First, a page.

Joyful, Relieved Over Court Ruling
Associated Press, June 26,
By Lisa Leff
SAN FRANCISCO—Gays exulted
Thursday over the Supreme Court’s decision to strike down a Texas law
banning gay sex acts. A conservative group warned the ruling could lead to gay
Gay-rights activists, who regarded the challenge to the
anti-sodomy law as one of their most important legal cases in decades, said
the high court’s ruling would go far toward guaranteeing equal rights for
“This decision is a historic, transformative
decision,” said Ruth Harlow, who as legal director of Lambda Legal was the
lead attorney in the case. “The court had the courage to reverse one of its
gravest mistakes, and to replace that with a resounding statement of equality
and liberty for all.”
The Supreme Court was criticized by civil rights groups
17 years ago when it upheld a Georgia law similar to Texas’. With its 6-3
decision Thursday, the court majority overturned the Texas anti-sodomy
statute, and appeared to sweep away laws in a dozen other states that ban oral
and anal sex for everyone, or for homosexuals in particular.
Reaction was especially strong in those states—Kansas,
Oklahoma, Missouri, Alabama, Florida, Idaho, Louisiana, Mississippi, North
Carolina, South Carolina, Utah and Virginia—where the ruling would have the
most immediate impact.
“It could have been a historic day just for Texas, but
it’s a historic day, period,” said Paul Scott, executive director of the
Dallas-based John Thomas Gay and Lesbian Community Resource Center. “This is
a great thing to get recognition that gays and lesbians have a viable place in
society, that the court sees us as productive citizens and entitled to
The president of the Christian Coalition of Alabama, John
Giles, agreed that personal privacy should be protected, but said he worries
the decision will further a national campaign to legalize marriage between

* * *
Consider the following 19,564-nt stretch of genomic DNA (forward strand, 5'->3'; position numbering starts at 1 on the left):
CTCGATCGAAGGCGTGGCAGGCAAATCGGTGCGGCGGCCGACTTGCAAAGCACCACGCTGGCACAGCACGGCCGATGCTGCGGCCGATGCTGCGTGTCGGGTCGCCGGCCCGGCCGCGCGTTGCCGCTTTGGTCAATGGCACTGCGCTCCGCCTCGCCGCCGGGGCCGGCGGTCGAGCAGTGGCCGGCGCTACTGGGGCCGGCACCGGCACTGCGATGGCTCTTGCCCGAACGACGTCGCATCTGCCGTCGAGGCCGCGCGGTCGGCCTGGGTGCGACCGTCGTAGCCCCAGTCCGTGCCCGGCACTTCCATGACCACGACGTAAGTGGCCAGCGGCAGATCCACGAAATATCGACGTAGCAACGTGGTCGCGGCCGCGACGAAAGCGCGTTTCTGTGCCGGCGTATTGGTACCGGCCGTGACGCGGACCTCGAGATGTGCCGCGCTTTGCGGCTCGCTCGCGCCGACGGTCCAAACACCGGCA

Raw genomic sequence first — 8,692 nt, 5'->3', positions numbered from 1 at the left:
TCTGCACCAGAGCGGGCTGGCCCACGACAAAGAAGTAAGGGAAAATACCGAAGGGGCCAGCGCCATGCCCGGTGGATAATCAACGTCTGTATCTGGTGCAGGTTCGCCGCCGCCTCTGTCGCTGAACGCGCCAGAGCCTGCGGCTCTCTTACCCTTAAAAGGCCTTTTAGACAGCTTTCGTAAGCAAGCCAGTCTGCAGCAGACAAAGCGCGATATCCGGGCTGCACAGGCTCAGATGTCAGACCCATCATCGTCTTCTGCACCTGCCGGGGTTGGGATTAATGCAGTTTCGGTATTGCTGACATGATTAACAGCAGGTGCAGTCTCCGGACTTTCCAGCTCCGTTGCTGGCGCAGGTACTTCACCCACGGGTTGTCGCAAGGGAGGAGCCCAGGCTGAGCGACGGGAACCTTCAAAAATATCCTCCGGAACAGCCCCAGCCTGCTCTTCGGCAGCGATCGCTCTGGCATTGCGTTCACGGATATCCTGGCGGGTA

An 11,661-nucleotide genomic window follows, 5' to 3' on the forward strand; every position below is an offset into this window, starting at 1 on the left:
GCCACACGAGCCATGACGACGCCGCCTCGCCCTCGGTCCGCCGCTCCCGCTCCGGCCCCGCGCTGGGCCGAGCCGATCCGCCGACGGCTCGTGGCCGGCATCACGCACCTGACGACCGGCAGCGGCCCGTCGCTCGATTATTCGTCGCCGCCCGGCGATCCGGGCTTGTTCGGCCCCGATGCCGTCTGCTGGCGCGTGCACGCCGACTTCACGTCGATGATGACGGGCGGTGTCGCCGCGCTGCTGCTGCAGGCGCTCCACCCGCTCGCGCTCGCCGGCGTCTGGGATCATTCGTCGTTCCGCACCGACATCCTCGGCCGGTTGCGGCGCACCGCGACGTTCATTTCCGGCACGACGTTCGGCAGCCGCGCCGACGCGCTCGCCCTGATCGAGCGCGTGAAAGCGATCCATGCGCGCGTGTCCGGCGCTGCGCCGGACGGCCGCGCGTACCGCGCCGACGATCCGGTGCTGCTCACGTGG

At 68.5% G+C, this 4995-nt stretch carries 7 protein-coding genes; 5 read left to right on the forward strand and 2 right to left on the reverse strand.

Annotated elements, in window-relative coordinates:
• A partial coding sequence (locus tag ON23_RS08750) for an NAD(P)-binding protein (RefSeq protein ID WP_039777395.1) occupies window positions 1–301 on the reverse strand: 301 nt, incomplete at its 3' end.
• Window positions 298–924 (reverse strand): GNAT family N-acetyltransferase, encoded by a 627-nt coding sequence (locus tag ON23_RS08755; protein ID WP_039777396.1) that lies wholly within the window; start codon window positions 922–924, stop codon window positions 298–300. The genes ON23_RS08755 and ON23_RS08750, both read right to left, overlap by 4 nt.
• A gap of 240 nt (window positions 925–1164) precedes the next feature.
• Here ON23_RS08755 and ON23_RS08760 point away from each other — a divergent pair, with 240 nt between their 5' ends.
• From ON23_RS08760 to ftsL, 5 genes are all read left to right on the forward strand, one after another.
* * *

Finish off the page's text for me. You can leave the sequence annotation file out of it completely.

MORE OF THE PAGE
“God have mercy on America,” he said.
In Missouri, gay-rights activists who have spent years
lobbying state lawmakers to repeal an anti-sodomy provision said it was great
to have the Supreme Court finish the job for them.
“This is something that has been a black eye on our
Supreme Court and our country and in Missouri for years,” said Jeff Wunrow,
executive director of PROMO, a Missouri gay rights organization.
Mathew D. Staver, president of Liberty Counsel, an
Orlando, Fla.-based religious rights group, predicted that cultural
conservatives would not let the court’s decision stand unchallenged.
“The split decision underscores the importance of the
next Supreme Court appointment, not only on the issue of abortion but now on
the issue of same-sex unions,” he said. “Regulating homosexual conduct and
marriage is the right of the people to be exercised through the legislative
rather than judicial branches of government.”
Though seldom enforced by police, the Texas law and
similar provisions in a dozen other states are sometimes invoked by judges to
deny homosexuals legal custody of their children, equal employment guarantees
and other civil rights.
“It absolutely signals an entirely changed
landscape,” said Kate Kendall, executive director of the National Center for
Lesbian Rights. “It’s impossible to be considered a full and equal citizen
if you’re a criminal in 13 states.” She added that the decision marked
“a cultural change as much as a legal change.”
The 6-3 decision came in a case brought by two men
arrested in 1998. They were jailed overnight and ordered to pay $200 fines
after police, responding to a false complaint of an armed intruder, discovered
them having sex in their bedroom.
“We never chose to be public figures or to take on the
spotlight. We also never thought we could be arrested this way,” said one of
the men, John Lawrence, who as lead plaintiff lent his name to the case,
Lawrence v. Texas. “We are glad this ruling not only lets us get on with our
lives, but opens the door for all gay people to be treated equally.”
That the high court’s ruling came in June, the month
traditionally reserved for gay pride celebrations across the country, made the
victory all the more sweet, advocates said.
Gay advocacy groups from Alaska to Florida planned
celebrations later in the day.
[Home] [News] [Lawrence